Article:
For the last few weeks I have been discussing exit strategies. Today, we will wrap up the topic by discussing company dissolution.
Generally, dissolution is not a strategy people plan to do, though there are exceptions. Funds, for instance, are intended to have a limited lifetime. At the end of that life, the fund is dissolved and any assets of the fund are distributed to the investors. Even if your company is not one that you create for a limited purpose and intend to dissolve, understanding company dissolution is important as it represents a “worst case scenario” for the firm.
When a corporation is dissolved, the first thing to occur is that all creditors are paid in full from the assets of the company (assuming the company does not need to be put through bankruptcy). The remaining assets of the company are then distributed to shareholders. Often, this involves liquidating the assets, but occasionally shareholders will accept in-kind distributions of assets.
If all the shareholders have common stock, then the distribution will be on a pro-rata basis determined by the percent of the company each shareholder owns. This distribution, however, can be dramatically affected by preferred shares. Some shareholders will have a preference guaranteeing them a particular amount upon dissolution. In that event, the preferred shareholders must have their preference paid out first. If the stock is participating preferred, then the preferred shares will be included in the distribution of any remaining assets after the preference is paid out. If they are not participating, then only the common shares will be used in the calculation of the asset distribution.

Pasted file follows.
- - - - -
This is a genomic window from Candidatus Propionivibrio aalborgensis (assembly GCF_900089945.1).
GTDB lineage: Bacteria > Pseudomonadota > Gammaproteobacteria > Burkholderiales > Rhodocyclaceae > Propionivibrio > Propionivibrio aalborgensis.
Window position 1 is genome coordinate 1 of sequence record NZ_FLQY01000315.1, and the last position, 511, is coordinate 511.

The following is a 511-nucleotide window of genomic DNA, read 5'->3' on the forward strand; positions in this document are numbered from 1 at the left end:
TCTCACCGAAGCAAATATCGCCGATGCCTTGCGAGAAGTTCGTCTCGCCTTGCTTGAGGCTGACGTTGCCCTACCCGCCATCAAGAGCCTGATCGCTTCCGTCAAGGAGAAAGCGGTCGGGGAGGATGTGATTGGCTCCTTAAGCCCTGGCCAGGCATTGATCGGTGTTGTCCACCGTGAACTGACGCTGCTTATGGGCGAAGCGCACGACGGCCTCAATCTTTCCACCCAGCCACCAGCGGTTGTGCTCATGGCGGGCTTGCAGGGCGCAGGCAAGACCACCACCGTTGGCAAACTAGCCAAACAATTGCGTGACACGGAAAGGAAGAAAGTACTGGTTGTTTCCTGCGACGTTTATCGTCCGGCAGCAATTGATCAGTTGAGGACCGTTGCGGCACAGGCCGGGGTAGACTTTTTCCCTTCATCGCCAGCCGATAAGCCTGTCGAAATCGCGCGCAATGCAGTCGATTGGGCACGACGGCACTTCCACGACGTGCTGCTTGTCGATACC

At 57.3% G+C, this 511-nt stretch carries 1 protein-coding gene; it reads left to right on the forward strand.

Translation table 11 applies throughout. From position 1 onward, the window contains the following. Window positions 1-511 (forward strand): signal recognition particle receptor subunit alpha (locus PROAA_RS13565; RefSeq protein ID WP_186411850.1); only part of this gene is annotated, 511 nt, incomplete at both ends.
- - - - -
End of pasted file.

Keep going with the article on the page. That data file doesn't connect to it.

For example, suppose a company has three classes of shareholders. 80 shares of common stock are outstanding. 20 shares of participating preferred stock are outstanding containing an aggregate preference of $50 to be distributed to the shareholders. 10 shares of non-participating preferred stock are also outstanding, and these have an aggregate preference of $50 to be paid out as well. The company has $200 in assets at the time of dissolution.
First, the preferences would be paid out, $50 to the participating preferred shareholders and $50 to the non-participating preferred shareholders. This leaves $100 in assets in the company. This is then distributed among 80 common shares and 20 participating preferred shares on a pro rata basis, resulting in $1 per share to be distributed.
The main downside of company dissolution as an exit strategy is that the company no longer exists afterward. Such a strategy is, therefore, only a good choice if 1) necessary due to poor company performance or 2) if the company is created only for a limited purpose or project.
We are going to conclude the series on exit strategies here. Understand that there may be other strategies for you to pursue and that not every strategy will be available to your company. Knowing some of your options, however, will help you gauge how best to repay your investors. Next week we will discuss dividends as an alternative means of getting capital to your investors without having to exit the company.